Scrooge council tells children's charity to pay up for market stall
PUBLISHED: 13:06 23 October 2008 | UPDATED: 13:43 06 May 2010
A CHARITY Christmas card stall has been ousted from its prime city-centre spot - and told that it will have to pay for the first time this year. Save the Children Fund (SCF) is the one remaining charity to set up beside Barclays Bank in St Peter s Street
A CHARITY Christmas card stall has been ousted from its prime city-centre spot - and told that it will have to pay for the first time this year.
Save the Children Fund (SCF) is the one remaining charity to set up beside Barclays Bank in St Peter's Street, St Albans, for five Saturdays before Christmas and the stall has always been clearly visible to shoppers, motorists and bus-users.
For the past 40 years the district council has allowed charities to have a stall to sell gifts on the Arena side of St Peter's Street but numbers have dwindled and SCF is now the last remaining charity to do so.
But this year SCF has been told that it will have to move round the corner of Barclays Bank losing its St Peter's Street frontage - and it will have to pay £8.50 each week to sell its goods even though it provides its own table and clears up before setting up and when it has finished.
St Albans council's decision on both the location and the charge for the stall is a huge blow for SCF which is manned entirely by volunteers and on a good year can raise as much as £2,500 for the charity.
Trading secretary Pam Roome said: "We have stood there in the ice and snow, howling wind and rain, even sun; our pitch has been bombed and our money has been stolen but still the people of St Albans have supported us."
SCF had asked if they could put up their stall on the other side of the Barclays Bank frontage as a plant stall currently occupies where they usually trade. But the council said it would block the cash machines outside the Royal Bank of Scotland - even though the French market is allowed to pitch there when it is in St Albans.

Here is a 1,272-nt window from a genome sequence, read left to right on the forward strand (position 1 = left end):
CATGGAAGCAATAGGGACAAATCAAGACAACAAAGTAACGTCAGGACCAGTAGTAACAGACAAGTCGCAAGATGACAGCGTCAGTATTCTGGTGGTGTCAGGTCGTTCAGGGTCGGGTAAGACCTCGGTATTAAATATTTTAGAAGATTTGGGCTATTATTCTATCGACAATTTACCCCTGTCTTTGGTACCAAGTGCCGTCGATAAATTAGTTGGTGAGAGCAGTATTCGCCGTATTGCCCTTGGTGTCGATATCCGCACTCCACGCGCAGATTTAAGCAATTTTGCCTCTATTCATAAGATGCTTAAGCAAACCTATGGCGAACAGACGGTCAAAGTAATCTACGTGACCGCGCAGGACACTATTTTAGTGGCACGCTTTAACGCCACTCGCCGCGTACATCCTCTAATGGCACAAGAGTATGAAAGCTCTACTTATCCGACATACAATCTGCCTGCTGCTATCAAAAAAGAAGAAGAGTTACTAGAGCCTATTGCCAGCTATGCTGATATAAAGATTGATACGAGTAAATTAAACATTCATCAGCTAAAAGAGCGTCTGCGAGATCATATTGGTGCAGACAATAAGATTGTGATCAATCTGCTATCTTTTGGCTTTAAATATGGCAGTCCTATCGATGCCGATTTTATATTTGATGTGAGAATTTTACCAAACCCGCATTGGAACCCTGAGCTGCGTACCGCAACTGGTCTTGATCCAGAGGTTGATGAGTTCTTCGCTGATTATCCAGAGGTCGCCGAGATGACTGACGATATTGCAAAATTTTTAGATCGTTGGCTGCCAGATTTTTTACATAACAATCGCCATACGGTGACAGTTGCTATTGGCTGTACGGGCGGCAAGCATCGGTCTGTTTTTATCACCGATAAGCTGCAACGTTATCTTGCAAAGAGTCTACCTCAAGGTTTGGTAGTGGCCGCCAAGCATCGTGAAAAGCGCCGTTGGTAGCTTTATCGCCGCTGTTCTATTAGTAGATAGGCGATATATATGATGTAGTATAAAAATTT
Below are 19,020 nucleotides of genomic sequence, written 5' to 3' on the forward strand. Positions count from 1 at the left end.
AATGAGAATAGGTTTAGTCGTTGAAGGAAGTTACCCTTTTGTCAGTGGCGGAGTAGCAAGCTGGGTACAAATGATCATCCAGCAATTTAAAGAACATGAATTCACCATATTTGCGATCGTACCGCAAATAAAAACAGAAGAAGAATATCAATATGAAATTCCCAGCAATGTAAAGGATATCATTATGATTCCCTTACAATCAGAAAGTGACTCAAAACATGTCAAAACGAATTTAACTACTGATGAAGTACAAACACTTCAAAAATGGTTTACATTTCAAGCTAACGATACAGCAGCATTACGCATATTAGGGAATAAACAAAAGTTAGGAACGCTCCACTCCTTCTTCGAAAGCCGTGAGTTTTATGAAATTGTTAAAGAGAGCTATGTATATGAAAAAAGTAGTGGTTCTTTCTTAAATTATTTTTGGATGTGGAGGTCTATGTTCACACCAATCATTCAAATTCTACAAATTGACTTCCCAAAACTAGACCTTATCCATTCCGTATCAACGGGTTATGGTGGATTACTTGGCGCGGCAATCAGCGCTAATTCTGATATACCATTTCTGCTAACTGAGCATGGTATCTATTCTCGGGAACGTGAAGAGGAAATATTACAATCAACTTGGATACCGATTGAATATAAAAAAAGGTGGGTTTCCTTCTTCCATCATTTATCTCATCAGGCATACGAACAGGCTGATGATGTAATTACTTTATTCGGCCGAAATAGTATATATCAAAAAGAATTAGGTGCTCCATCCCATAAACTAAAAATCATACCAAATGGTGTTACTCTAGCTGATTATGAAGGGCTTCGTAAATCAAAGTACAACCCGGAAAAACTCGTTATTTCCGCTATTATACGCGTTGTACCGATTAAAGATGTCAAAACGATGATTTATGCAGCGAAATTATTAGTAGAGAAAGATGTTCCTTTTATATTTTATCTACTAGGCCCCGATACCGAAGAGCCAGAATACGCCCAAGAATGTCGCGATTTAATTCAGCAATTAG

Pam said they had been offered a place next to the hot-dog stall outside the Town Hall but they had no cover there from the elements whereas they could shelter under the canopy outside Barclays in poor weather.
She maintained she had always been proud to tell other people at national SCF conferences in the past about St Albans council's magnanimity.
But that all changed when SCF applied for its annual permission in early summer and learned of the changes which no-one had notified them about.
Pam said that they always put up the SCF banner on the stall and received plenty of support from the French market traders who even bought Christmas cards from them.
She added: "People see us from the bus and they come back to us year after year."
She said SCF would absorb the weekly cost but pointed out that the sum could provide the nutrition to save a child's life in a famine area over seven days "£1 a day buys a packet of Plumpy Nut and seven days supply can see them over a crisis," she explained.
A spokesperson for the district council confirmed that the pitch formerly used by SCF was occupied by a plant stall 52 weeks of the year which created weekly revenue.
She maintained that when SCF were told of the situation and offered several other locations round the market they expressed no concern about the location.
She added: "They were also made aware, before making a formal application to the markets team, that the cost of a Saturday market pitch was £8.50 for every Saturday they wished to be there and they requested a five-week stretch totalling £42.50.